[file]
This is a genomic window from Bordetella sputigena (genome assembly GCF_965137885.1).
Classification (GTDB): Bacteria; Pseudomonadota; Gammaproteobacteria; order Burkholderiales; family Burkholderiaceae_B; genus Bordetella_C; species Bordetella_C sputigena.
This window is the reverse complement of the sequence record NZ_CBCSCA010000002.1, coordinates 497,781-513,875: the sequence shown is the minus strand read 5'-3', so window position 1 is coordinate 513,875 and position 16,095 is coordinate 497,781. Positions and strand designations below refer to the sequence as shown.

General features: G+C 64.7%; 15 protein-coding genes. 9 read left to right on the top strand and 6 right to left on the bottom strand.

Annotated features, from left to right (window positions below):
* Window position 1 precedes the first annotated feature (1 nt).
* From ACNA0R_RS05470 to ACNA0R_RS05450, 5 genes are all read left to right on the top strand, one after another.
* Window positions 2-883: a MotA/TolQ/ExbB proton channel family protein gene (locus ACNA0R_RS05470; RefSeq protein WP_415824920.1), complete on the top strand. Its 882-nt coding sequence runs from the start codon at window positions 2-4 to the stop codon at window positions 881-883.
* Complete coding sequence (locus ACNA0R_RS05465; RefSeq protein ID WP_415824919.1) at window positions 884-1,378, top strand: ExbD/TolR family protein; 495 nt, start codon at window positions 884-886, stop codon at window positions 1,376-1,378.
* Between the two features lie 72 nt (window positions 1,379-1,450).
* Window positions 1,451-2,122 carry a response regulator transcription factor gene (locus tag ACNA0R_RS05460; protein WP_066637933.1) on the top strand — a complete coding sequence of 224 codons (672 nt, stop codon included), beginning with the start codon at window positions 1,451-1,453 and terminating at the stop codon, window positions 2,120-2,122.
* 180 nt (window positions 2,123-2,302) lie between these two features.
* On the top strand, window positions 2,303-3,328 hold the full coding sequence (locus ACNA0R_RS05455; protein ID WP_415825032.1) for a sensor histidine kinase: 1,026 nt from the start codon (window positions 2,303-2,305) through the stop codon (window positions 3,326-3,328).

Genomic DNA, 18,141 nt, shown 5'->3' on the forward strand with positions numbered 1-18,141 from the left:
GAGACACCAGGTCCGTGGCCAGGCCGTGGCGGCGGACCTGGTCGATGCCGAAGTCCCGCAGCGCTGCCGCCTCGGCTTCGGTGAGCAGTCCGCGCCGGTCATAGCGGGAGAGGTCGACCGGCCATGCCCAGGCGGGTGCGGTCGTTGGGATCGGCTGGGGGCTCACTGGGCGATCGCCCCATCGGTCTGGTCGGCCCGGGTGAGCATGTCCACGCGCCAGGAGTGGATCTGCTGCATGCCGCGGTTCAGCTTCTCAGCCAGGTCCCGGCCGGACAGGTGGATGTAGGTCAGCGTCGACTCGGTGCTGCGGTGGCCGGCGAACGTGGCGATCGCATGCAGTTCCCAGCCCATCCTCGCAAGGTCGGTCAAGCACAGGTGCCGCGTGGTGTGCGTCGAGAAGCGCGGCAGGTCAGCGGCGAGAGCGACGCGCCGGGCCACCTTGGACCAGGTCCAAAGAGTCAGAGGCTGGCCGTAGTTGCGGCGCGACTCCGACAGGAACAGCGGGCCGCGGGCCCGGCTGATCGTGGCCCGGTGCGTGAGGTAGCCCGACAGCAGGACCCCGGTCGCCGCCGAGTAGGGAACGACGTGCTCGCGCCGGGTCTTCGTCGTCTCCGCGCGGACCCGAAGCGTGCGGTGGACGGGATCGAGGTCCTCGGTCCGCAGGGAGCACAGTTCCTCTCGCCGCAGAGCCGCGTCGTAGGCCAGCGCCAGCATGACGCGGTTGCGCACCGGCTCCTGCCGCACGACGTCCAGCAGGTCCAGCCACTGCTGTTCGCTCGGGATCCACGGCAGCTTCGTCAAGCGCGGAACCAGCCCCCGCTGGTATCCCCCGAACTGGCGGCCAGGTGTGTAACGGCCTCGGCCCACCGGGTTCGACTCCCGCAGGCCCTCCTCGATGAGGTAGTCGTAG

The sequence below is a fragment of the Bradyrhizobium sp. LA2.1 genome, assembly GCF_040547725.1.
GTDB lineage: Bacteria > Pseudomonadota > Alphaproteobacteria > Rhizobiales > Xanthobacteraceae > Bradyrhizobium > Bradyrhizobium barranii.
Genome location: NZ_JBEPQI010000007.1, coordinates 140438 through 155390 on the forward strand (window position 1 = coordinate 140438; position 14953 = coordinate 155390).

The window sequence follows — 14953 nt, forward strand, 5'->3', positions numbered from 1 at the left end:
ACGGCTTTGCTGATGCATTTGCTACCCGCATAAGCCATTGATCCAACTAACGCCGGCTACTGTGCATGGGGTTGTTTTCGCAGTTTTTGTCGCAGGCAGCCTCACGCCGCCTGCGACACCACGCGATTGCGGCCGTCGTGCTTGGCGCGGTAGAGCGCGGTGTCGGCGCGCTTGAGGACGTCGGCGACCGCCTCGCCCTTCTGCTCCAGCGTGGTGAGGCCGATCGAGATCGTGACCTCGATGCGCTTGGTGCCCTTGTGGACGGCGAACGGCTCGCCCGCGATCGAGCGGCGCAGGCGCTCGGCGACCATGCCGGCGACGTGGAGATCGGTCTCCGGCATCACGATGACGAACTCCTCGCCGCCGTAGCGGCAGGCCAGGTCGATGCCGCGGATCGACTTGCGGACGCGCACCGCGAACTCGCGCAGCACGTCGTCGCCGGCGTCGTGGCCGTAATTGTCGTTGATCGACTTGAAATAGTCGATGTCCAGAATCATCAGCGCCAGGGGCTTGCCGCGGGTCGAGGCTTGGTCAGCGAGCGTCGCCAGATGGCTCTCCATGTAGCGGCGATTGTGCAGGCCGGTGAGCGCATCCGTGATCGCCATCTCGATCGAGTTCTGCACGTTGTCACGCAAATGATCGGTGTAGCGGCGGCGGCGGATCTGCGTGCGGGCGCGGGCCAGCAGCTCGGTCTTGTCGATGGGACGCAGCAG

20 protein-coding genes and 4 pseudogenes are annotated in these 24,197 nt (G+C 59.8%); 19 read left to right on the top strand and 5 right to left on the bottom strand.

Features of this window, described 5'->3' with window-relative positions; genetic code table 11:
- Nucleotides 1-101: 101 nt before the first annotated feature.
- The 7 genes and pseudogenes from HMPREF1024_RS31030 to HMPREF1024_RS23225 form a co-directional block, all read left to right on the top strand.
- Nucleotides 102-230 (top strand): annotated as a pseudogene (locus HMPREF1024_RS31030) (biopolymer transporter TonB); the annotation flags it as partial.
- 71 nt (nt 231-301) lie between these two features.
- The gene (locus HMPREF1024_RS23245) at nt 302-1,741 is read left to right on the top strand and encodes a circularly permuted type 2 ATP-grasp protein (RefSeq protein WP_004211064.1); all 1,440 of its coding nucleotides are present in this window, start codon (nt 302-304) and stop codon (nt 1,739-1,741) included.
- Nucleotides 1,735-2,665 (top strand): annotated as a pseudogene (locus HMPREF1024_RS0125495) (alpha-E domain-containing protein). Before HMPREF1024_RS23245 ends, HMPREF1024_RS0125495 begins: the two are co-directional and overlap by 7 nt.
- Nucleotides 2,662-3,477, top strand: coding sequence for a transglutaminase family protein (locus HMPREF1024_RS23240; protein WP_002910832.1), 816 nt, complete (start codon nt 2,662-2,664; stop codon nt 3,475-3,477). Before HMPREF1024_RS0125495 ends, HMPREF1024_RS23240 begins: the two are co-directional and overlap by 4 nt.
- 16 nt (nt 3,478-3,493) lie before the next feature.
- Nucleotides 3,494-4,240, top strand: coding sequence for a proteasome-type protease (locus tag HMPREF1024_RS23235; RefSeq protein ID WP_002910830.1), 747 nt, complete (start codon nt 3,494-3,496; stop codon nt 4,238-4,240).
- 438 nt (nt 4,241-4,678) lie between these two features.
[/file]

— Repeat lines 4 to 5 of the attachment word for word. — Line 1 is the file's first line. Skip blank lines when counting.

General features: G+C 64.7%; 15 protein-coding genes. 9 read left to right on the top strand and 6 right to left on the bottom strand.

Annotated features, from left to right (window positions below):